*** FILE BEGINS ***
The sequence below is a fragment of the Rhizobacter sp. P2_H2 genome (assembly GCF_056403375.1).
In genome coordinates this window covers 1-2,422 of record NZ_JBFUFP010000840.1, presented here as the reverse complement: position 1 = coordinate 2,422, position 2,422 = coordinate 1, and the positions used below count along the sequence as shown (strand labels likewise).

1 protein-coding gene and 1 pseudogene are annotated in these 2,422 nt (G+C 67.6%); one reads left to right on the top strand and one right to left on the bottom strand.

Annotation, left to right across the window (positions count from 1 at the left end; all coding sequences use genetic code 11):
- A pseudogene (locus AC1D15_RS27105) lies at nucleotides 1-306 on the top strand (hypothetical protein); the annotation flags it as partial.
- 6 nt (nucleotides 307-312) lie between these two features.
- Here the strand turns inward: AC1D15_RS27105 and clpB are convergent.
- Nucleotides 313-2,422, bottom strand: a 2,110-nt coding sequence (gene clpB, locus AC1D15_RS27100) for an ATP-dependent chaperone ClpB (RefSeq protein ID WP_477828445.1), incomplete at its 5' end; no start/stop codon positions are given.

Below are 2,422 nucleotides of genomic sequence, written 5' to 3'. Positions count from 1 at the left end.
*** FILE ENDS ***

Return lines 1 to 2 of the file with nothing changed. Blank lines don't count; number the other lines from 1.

The sequence below is a fragment of the Rhizobacter sp. P2_H2 genome (assembly GCF_056403375.1).
In genome coordinates this window covers 1-2,422 of record NZ_JBFUFP010000840.1, presented here as the reverse complement: position 1 = coordinate 2,422, position 2,422 = coordinate 1, and the positions used below count along the sequence as shown (strand labels likewise).